Reclaiming the Morning

My husband and I have a long-standing arrangement on weekends. On Saturday morning, he sleeps in and I wrangle all of the kids. Up with Autumn around 6:00, breakfast for the older kids when they wander into the kitchen around 6:45… usually pancakes or waffles. By 8:00, I have left the house with Autumn in tow to go run errands for the week. The big kids have their morning screen time and Ger keeps sleeping. All of this lasts until about 9:30 when I return home from shopping, screen time is over, everyone is awake and the weekend day commences. Continue reading

The Rumbling

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The first book I read after Nelle died in September of 2015 was Rising Strong by Brene Brown.  It was exactly what I needed at that time.  Brown talks about three parts of the rising strong process:  the Reckoning, the Rumble, and the Revolution.  Of the rumble, she writes:  “The rumble begins with turning up our curiosity level and becoming aware of the story we’re telling ourselves about our hurt, anger, frustration, or pain.”  Continue reading

Practicing Gratitude in Many Ways

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I began seeing a therapist, Alexia, five days after Nelle was stillborn.  I remember making the phone call to a counseling services group that had been recommended to me and when asked for the reason for wanting the appointment I had to say the words out loud “Because… because my baby died.”  The person on the other end of the phone gave the immediate, automatic “Oh, I’m so sorry….” Ger and I went to the first appointment together but then I began to see Alexia alone. Continue reading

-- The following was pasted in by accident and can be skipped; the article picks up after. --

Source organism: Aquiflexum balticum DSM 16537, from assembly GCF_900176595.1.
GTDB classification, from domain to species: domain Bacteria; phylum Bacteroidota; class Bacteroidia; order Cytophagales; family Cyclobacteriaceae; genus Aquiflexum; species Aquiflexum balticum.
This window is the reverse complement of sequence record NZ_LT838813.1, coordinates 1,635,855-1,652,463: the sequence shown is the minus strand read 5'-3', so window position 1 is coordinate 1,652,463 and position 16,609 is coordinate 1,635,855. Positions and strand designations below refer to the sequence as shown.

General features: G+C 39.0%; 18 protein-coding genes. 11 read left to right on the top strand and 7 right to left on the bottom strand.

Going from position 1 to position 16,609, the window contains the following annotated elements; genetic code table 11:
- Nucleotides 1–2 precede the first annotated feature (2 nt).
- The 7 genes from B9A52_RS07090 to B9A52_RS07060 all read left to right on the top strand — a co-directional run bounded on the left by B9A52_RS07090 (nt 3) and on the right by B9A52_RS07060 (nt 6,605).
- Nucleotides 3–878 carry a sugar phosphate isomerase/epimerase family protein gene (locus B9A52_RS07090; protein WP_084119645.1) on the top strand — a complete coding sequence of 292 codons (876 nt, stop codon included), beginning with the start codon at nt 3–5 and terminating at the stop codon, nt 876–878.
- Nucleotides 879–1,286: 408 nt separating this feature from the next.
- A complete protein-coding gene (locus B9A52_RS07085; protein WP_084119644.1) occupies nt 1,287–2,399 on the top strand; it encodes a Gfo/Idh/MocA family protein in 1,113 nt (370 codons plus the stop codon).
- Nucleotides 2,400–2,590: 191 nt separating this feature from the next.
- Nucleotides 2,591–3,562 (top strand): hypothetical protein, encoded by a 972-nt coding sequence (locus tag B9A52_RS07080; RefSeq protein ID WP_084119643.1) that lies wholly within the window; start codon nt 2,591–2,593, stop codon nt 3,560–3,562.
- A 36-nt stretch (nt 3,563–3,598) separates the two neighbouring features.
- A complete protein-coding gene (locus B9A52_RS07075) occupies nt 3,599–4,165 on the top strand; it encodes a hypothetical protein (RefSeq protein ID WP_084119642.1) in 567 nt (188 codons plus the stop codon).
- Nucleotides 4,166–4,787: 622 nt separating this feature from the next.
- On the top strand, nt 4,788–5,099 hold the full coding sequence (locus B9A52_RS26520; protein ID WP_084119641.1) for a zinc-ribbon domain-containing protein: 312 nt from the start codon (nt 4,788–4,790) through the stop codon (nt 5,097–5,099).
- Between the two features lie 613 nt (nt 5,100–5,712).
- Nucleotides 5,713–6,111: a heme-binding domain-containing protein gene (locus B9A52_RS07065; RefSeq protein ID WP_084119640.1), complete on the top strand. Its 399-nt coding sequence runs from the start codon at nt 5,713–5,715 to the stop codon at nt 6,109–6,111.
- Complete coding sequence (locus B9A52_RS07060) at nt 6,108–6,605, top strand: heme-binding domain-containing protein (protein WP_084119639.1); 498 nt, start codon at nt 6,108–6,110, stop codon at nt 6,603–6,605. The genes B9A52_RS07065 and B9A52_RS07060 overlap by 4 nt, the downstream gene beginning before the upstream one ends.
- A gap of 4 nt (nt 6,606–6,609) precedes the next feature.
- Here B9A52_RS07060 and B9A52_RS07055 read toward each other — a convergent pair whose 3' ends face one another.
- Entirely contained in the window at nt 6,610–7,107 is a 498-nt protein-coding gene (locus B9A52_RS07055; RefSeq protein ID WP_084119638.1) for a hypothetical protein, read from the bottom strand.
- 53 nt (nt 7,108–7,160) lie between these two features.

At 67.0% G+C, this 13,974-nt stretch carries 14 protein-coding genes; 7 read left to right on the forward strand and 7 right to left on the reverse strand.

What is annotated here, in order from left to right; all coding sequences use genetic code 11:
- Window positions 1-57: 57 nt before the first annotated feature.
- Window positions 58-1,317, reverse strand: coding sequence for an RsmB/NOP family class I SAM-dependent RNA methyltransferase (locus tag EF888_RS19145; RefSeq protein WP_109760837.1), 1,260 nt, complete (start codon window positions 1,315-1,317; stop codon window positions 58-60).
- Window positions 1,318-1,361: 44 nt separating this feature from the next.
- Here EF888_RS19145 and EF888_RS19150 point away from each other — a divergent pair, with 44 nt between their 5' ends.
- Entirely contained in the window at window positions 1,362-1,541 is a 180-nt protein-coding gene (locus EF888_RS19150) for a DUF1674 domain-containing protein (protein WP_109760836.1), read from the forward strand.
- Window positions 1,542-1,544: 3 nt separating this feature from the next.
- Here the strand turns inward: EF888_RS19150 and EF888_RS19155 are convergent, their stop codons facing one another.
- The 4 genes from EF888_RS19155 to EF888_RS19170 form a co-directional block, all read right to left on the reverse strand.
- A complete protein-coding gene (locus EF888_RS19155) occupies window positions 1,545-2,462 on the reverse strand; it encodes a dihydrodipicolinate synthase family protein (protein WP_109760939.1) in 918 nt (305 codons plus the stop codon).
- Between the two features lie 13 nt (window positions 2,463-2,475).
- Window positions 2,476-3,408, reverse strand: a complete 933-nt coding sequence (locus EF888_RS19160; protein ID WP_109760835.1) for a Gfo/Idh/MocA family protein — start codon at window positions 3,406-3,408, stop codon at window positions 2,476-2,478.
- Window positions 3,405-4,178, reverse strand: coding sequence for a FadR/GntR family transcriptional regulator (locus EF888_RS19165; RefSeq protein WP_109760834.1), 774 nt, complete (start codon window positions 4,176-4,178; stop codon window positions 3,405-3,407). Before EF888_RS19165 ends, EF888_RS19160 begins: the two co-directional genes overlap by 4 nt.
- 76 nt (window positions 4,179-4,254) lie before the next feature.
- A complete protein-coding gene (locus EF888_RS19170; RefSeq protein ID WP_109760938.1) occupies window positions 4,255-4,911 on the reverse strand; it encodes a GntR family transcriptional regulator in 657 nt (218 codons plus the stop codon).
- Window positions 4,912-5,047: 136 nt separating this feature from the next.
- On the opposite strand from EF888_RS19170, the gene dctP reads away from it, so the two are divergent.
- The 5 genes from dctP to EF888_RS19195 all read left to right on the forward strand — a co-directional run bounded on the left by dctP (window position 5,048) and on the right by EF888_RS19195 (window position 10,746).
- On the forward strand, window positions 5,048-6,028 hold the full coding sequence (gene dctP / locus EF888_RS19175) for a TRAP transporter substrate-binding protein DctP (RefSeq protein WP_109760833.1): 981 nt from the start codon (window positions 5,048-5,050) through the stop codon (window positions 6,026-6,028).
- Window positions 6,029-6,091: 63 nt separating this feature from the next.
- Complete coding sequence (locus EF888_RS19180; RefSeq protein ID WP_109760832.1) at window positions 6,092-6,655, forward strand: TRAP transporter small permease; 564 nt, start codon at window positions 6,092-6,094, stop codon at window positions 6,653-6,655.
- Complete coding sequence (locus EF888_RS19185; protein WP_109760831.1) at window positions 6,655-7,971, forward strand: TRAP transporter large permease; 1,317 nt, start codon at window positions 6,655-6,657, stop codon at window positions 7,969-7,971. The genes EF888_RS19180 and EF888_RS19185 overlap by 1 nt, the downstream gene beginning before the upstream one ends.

Ready to Launch

Somewhere in the middle of last year, I decided that I would write a book.  I had the content captured in my blog and my private writing, but knew that it needed to be organized and re-written and edited.  Still, it was something I wanted to pursue. Continue reading

Around the Table

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I took me over a year to attend my first SHARE meeting.  It was hard.  The passage of months hadn’t lessened my pain.  Speaking around a table of parents who had experienced loss did not bring me comfort.  Instead, I felt the weight of their stories and sadness.  The next day, I saw my therapist and it was her gentle suggestion that maybe the group was “too much” for me at that time.  I was carrying my own problems; how could I carry theirs too? Continue reading